The Israeli army yesterday assassinated the most senior Palestinian political leader it has killed so far.
Mustafa Zibri, the secretary-general of the Popular Front for the Liberation of Palestine, died in his third-floor office in a residential suburb of the West Bank city of Ramallah. Israeli helicopter gunships fired at least two missiles through Zibri's arched office window, killing him as he sat at his desk.
The Ramallah suburb of al-Bireh is home to many Palestinians who have returned in recent years from the US. Ghada Daas, whose two daughters were playing in the room underneath Mr. Zibri's office at the time of the attack, says 22 US citizens live in the building.
"This was an unbelievably close call. I'm amazed my girls came out of this OK," Ms. Daas said after the Israelis attacked. "How dare they not even consider the people in this building?"
Israel - which insists that a seven-day period without any attacks precede the implementation of a US-brokered cease-fire - has carried out dozens of similar assassinations in the past few months. The tactic, it argues, is one of self-defense.
"In recent days," says an Israel Defense Forces statement released after the killing, Zibri and members of the group's military wing "prepared for a number of ... bombing attacks, which were supposed to be carried out in the immediate future."
Many governments have condemned the assassination policy. In the US, officials have sent mixed signals that Palestinians say amount to a "green light" for the Israelis. The State Department has condemned the targeting as provocative, but Vice President Dick Cheney has said "there's some justification in their trying to protect themselves by preempting" terrorist attacks.
Zibri's killing is the clearest evidence yet that Israel is blurring the distinction between Palestinian militants and their political overseers.
Israeli officials argue that the only way to stop a suicide bomber en route to an Israeli target is to kill the bomber first, but recent assassinations have reached deep into the political echelon of Palestinian organizations.
On July 31, for instance, Israeli forces killed Jamal Mansur, the leading political activist for the Islamist party Hamas in the northern West Bank city of Nablus. Two young boys were killed in that attack.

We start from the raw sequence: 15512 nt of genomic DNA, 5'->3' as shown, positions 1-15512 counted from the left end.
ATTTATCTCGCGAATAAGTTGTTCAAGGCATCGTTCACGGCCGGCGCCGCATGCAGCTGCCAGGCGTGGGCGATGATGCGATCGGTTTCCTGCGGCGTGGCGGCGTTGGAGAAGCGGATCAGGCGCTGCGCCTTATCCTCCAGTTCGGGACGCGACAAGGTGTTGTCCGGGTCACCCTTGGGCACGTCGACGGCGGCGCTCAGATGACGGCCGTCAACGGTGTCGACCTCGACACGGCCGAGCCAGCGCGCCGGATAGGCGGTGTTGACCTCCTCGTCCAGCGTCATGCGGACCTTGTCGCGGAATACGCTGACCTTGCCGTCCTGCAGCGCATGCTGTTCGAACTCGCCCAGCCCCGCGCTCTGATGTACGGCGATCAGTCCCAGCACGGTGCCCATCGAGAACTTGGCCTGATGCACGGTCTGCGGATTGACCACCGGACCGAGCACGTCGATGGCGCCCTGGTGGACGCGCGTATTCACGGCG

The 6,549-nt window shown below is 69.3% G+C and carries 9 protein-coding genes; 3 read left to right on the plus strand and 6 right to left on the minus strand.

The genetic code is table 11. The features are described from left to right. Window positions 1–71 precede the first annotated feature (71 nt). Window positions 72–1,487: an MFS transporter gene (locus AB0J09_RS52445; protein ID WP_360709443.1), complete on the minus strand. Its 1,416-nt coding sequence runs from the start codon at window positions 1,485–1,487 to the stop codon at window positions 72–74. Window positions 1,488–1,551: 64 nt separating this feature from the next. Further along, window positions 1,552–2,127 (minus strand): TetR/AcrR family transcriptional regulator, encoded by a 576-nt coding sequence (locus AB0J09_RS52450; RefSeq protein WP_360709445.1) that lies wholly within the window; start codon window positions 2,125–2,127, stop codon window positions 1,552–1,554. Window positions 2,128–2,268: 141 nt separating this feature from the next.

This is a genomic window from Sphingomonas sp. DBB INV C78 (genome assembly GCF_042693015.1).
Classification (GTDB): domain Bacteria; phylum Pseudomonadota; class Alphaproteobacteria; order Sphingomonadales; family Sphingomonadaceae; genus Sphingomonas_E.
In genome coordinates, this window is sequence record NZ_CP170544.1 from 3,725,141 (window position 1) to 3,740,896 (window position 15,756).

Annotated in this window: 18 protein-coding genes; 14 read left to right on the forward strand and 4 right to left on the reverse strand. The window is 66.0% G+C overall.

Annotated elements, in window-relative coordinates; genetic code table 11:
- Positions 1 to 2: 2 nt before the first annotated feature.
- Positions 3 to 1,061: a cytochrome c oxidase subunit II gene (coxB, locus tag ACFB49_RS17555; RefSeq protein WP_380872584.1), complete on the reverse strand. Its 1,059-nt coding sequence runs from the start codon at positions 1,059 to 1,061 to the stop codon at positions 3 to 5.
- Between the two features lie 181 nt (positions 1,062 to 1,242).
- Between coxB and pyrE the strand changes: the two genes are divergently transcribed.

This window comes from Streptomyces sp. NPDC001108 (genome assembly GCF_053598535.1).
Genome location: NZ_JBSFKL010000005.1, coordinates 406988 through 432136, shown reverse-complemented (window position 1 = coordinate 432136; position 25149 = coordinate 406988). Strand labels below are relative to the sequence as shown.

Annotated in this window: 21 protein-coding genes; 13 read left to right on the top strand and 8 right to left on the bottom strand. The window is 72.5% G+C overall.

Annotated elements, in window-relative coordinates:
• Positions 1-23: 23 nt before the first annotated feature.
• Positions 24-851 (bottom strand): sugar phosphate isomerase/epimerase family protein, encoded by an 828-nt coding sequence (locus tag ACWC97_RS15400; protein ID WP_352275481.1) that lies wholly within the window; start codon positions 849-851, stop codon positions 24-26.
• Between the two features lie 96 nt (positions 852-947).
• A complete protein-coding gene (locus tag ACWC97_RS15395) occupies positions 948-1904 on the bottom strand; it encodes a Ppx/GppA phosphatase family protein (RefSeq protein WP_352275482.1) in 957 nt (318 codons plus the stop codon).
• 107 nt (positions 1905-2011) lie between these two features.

Zibri is considered the most senior victim so far, in part because the PFLP is one of three groups that make up the Palestine Liberation Organization, the umbrella grouping of Palestinian movements.
While the killing of Mansur may have had more impact because Hamas is a larger party than the PFLP and is more militarily active, Hamas is not a PLO member. PFLP's role in the PLO makes Zibri's killing more symbolic.
Known by his nom de guerre "Abu Ali," Zibri founded the party's military wing and became the top deputy to George Habash, the PFLP's patriarch and one of the grand old men of the Palestinian movement. Zibri took over as secretary-general of the PFLP last year.
The leftist PFLP has long pursued armed struggle to achieve Palestinian goals. In the 1970s it gained notoriety for hijacking civilian airliners, but the party renounced this tactic, and in the late 1990s, many of its leaders decided to return to the Palestinian territories and work with - but not join - the Palestinian Authority, led by Yasser Arafat.
Zibri's arrival in Ramallah in 1999, following years of exile in Syria and Jordan, was a move that the peace process made possible. But Israel says that promises made at the time of Zibri's return - that he would not engage in militancy - were not kept.
"His résumé is soaked in the blood of his Jewish and Israeli victims," Israeli spokesman Ra'anan Gissin yesterday told CNN.
Even the IDF's own statement says that the PFLP's recent car-bombings "have not claimed lives." Zibri was no pacifist, but the Israelis have not demonstrated that he was involved in the day-to-day work of mounting attacks on Israelis at the time of his death.
"Usually, this level of leadership is not directly or personally involved in detailed [militant] activities," says Ghassan Khatib, a Palestinian analyst.
Shmuel Sandler, a political scientist at Bar-Ilan University outside Tel Aviv, acknowledges that there is a tacit understanding among warring groups not to kill leaders.
But in this conflict, he says, such distinctions are fuzzy. "What about a leader of a terrorist group - is a he a terrorist, or is he a leader?"
Israel employs several tactics that seem to work against the resumption of peacemaking. Apart from assassinating senior Palestinian political leaders, it also routinely attacks Palestinian security facilities and personnel, even though the Israelis have long insisted that Palestinian police protect Israel from the attacks of militants.
Mr. Sandler doesn't entertain a question about the strategic coherence of such strategies. "What we are going through here is a strategy of pain, not a strategy of victory.... The question is, which side will be the first one to yell out, 'Stop it.' "
One answer can be inferred from the comments of Khader Abu Abarra, a senior PFLP activist in Bethlehem: The Israelis have "opened the gates of hell" in killing Zibri. "There will be wide revenge and the coming days will prove this."
Ben Lynfield contributed to this report from Ramallah, West Bank.